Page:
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Robert of Caen
Earl of Gloucester
Robert Consul.jpg
Effigy of Robert Consul, St James' Priory, Bristol. 1840 drawing
Spouse(s) Mabel FitzHamon

Issue

Father King Henry I
Born before 1100
Died 31 October 1147
Robartus Consull et Mabilia uxor eius ("Robert Consul and Mabel his wife"). They are shown holding churches or abbeys which they founded or were benefactors of, including Tewkesbury Abbey. The attributed arms shown quartered on his tabard and below are: Left: Gules, three clarions or (de Clare, Earl of Gloucester); Centre: Gules, three clarions or (de Clare, Earl of Gloucester) impaling Azure, a lion rampant guardant or (FitzHamon); Right: Azure, a lion rampant or. Tewkesbury Abbey Founders Book (c.1500-1525), Bodleian Library, Oxford

Robert Fitzroy, 1st Earl of Gloucester (before 1100 – 31 October 1147[1]) (alias Robert Rufus, Robert de Caen, Robert Consul[2][3]) was an illegitimate son of King Henry I of England. He was the half-brother of the Empress Matilda, and her chief military supporter during the civil war known as The Anarchy, in which she vied with Stephen of Blois for the throne of England.

Early life[edit]

Robert was probably the eldest of Henry's many illegitimate children.[1] He was born before his father's accession to the English throne, either during the reign of his grandfather William the Conqueror or his uncle William Rufus.[4] He is sometimes and erroneously designated as a son of Nest, daughter of Rhys ap Tewdwr, last king of Deheubarth, although his mother has been identified as a member of "the Gay or Gayt family of north Oxfordshire",[5] possibly a daughter of Rainald Gay (fl. 1086) of Hampton Gay and Northbrook Gay in Oxfordshire. Rainald had known issue Robert Gaay of Hampton (died c. 1138) and Stephen Gay of Northbrook (died after 1154). A number of Oxfordshire women feature as the mothers of Robert's siblings.[5][6]

He may have been a native of Caen[1][7] or he may have been only Constable and Governor of that city, jure uxoris.[2]

His father had contracted him in marriage to Mabel FitzHamon, daughter and heir of Robert Fitzhamon, but the marriage was not solemnized until June 1119 at Lisieux.[1][8] His wife brought him the substantial honours of Gloucester in England and Glamorgan in Wales, and the honours of Sainte-Scholasse-sur-Sarthe and Évrecy in Normandy, as well as Creully. After the White Ship disaster late in 1120, and probably because of this marriage,[9] in 1121 or 1122 his father created him Earl of Gloucester.[10]

Family[edit]

Robert of Caen and his wife Mabel FitzHamon had seven children:[11]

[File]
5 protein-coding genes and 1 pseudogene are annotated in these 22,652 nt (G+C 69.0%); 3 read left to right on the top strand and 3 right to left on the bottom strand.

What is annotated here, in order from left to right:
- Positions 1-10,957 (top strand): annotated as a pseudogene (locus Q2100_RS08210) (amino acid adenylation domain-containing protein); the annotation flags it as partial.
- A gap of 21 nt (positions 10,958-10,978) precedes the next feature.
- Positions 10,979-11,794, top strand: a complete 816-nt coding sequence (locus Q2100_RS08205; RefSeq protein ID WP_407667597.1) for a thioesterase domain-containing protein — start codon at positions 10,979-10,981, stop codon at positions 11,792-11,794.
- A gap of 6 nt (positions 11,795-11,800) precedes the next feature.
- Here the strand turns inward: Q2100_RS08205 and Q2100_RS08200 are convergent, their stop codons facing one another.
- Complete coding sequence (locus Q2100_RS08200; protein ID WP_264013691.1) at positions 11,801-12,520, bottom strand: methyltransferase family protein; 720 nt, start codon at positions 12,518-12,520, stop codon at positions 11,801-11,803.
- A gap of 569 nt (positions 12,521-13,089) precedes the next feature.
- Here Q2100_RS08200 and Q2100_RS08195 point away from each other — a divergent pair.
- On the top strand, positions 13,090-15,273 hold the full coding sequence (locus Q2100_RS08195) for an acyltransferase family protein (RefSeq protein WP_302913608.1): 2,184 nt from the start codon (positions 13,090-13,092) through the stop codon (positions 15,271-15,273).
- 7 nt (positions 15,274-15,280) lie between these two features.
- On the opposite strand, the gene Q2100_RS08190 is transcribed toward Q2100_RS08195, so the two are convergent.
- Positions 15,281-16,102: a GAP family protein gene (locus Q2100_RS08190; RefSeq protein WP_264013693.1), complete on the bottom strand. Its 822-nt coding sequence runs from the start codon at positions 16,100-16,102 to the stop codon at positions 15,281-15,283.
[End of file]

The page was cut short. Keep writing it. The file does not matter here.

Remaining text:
• William FitzRobert (1116–1183): succeeded his father as 2nd Earl of Gloucester
  • Roger FitzRobert (died 1179): Bishop of Worcester
  • Hamon FitzRobert (died 1159): killed at the siege of Toulouse.
  • Philip FitzRobert (died after 1147): lord of Cricklade
  • Matilda FitzRobert (died 1190): married in 1141 Ranulf de Gernon, 4th Earl of Chester.
  • Mabel FitzRobert: married Aubrey de Vere
  • Richard FitzRobert (1120/35-1175): succeeded his mother as Sire de Creully.

Robert of Caen had four illegitimate children:

Relationship with King Stephen[edit]

There is evidence in the contemporary source, the Gesta Stephani, that Robert was proposed by some as a candidate for the throne, but his illegitimacy ruled him out:

"Among others came Robert, Earl of Gloucester, son of King Henry, but a bastard, a man of proved talent and admirable wisdom. When he was advised, as the story went, to claim the throne on his father's death, deterred by sounder advice he by no means assented, saying it was fairer to yield it to his sister's son (the future Henry II of England), than presumptuously to arrogate it to himself."

This suggestion cannot have led to any idea that he and Stephen were rivals for the Crown, as Geoffrey of Monmouth in 1136 referred to Robert as one of the 'pillars' of the new King's rule.

The capture of King Stephen at the Battle of Lincoln on 2 February 1141 gave the Empress Matilda the upper hand in her battle for the throne, but by alienating the citizens of London she failed to be crowned Queen. Her forces were defeated at the Rout of Winchester on 14 September 1141, and Robert of Gloucester was captured nearby at Stockbridge.

The two prisoners, King Stephen and Robert of Gloucester, were then exchanged, but by freeing Stephen, the Empress Matilda had given up her best chance of becoming queen. She later returned to France, where she died in 1167, though her son succeeded Stephen as King Henry II in 1154.

Robert of Gloucester died in 1147 at Bristol Castle, where he had previously imprisoned King Stephen, and was buried at St James' Priory, Bristol, which he had founded.

In popular culture[edit]